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Great suggestions so far. I know you had another thread on box curriculum. But if funds are limited I would seriously consider these other resources first. They are much more affordable. And there is a big benefit in not doing box programs. This way every subject isn't so tightly coupled with the others. So if math isn't working out or some other subject it is much easier to change. As you go you will discover many new, interesting things you will want to try. Separating subject areas lends itself to this much more naturally.


Our favorite low cost math is CLE. Math Mammoth is another affordable program which many seem to like. If you invest in anything at this age I recommend that it be Math.


Language arts can begin with the library and reading many books as others have stated. Utilizing Living Books is the basis for many homeschool LA programs. Charlotte Mason really emphasized their importance in learning, reading comprehension, language structure, grammar, writing, etc... Many of the classics are also free now in the public domain available for download to your computer. You can find them at places like Gutenberg which we use a lot.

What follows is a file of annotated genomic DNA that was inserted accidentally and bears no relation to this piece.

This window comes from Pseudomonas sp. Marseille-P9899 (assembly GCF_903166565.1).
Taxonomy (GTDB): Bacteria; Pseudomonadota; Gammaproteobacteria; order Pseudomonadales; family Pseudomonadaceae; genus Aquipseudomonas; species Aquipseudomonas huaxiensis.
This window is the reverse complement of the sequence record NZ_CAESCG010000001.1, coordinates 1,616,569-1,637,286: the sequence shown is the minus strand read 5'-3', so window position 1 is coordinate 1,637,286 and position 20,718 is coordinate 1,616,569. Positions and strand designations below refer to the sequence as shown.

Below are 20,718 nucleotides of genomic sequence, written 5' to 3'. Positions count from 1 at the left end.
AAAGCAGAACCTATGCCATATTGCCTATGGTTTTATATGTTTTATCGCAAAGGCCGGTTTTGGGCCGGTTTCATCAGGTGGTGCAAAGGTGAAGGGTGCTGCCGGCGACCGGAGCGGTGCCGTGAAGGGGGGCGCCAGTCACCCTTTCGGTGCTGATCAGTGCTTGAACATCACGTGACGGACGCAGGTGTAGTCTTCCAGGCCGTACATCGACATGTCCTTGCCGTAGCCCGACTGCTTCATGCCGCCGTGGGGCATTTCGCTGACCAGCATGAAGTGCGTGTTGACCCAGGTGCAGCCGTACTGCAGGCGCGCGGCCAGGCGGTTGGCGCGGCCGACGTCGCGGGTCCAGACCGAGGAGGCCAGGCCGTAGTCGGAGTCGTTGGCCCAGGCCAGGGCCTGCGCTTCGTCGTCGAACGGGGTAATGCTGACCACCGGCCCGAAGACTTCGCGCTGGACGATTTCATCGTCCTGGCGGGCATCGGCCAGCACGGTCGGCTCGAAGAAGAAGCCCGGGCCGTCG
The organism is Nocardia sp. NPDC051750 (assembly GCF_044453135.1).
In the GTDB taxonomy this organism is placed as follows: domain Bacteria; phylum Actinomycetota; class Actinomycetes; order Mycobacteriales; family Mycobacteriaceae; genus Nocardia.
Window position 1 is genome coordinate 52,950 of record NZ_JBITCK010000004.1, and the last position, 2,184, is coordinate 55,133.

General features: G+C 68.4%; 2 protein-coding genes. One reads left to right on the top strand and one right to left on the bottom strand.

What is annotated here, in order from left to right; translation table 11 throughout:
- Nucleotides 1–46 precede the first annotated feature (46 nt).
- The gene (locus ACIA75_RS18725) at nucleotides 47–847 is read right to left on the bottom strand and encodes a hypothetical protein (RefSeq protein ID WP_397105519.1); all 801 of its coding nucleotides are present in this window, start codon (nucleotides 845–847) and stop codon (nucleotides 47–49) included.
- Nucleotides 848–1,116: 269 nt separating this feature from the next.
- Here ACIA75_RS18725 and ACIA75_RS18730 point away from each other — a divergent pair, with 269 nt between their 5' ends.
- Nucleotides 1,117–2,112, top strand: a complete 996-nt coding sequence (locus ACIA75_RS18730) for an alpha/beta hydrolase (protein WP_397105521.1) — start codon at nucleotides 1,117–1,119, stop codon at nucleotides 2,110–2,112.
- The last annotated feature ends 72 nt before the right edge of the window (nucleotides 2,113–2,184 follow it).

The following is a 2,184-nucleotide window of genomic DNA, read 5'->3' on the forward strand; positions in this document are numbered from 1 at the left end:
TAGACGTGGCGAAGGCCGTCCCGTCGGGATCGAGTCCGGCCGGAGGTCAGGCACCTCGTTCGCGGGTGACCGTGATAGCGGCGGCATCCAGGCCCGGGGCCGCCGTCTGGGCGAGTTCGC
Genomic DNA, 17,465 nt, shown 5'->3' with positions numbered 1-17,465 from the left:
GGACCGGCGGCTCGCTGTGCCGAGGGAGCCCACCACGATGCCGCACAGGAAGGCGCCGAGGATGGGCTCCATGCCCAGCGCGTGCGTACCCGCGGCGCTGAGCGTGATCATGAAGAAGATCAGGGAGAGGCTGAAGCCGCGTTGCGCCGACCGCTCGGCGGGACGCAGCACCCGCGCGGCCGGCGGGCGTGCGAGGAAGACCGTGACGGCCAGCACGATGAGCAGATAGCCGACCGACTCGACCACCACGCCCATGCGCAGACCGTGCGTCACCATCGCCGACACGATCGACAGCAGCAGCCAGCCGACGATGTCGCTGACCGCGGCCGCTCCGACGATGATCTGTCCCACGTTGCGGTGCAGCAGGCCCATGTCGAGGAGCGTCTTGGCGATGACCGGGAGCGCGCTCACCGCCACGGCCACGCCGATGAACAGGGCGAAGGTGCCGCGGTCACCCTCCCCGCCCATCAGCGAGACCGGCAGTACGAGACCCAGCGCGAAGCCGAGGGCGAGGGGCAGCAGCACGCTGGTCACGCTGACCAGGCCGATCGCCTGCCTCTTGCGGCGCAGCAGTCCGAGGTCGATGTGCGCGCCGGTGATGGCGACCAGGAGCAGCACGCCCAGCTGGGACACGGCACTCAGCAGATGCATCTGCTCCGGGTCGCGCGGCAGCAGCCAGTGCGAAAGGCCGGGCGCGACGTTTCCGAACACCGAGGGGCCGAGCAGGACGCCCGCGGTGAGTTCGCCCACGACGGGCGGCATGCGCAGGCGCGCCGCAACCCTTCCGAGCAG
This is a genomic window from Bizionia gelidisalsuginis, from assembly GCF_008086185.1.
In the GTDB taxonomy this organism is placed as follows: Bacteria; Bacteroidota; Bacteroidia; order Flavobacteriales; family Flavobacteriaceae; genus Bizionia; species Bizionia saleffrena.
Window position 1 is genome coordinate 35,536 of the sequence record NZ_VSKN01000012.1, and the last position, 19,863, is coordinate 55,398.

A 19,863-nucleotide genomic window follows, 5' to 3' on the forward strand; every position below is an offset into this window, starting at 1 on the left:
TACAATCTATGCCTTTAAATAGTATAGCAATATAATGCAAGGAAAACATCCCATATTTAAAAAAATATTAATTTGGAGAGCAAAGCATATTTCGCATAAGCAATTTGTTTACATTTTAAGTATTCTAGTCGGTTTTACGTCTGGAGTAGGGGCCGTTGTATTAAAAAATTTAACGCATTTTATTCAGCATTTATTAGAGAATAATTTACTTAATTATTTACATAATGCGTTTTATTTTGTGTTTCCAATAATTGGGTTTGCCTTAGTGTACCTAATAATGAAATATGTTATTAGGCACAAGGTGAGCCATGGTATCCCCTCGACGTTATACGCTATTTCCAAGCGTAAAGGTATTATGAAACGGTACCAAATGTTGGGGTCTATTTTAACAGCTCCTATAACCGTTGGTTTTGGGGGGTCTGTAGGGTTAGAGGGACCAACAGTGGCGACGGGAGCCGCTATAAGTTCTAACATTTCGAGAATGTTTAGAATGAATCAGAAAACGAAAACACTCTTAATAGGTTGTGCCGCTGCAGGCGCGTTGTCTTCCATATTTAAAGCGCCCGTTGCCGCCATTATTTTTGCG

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Congrats! How exciting! I am in NY State, too. So if you need help understanding the laws or putting together your IHIP and such, feel free to pm me. I also highly recommend that you get a LEAH (Loving Education At Home, which is a NYS support group) regulatory manual to help you understand the ins and outs of dealing with your school district legally. You can order one here: http://www.leah.org/...ory-manual��You do not have to be a member to order the manual.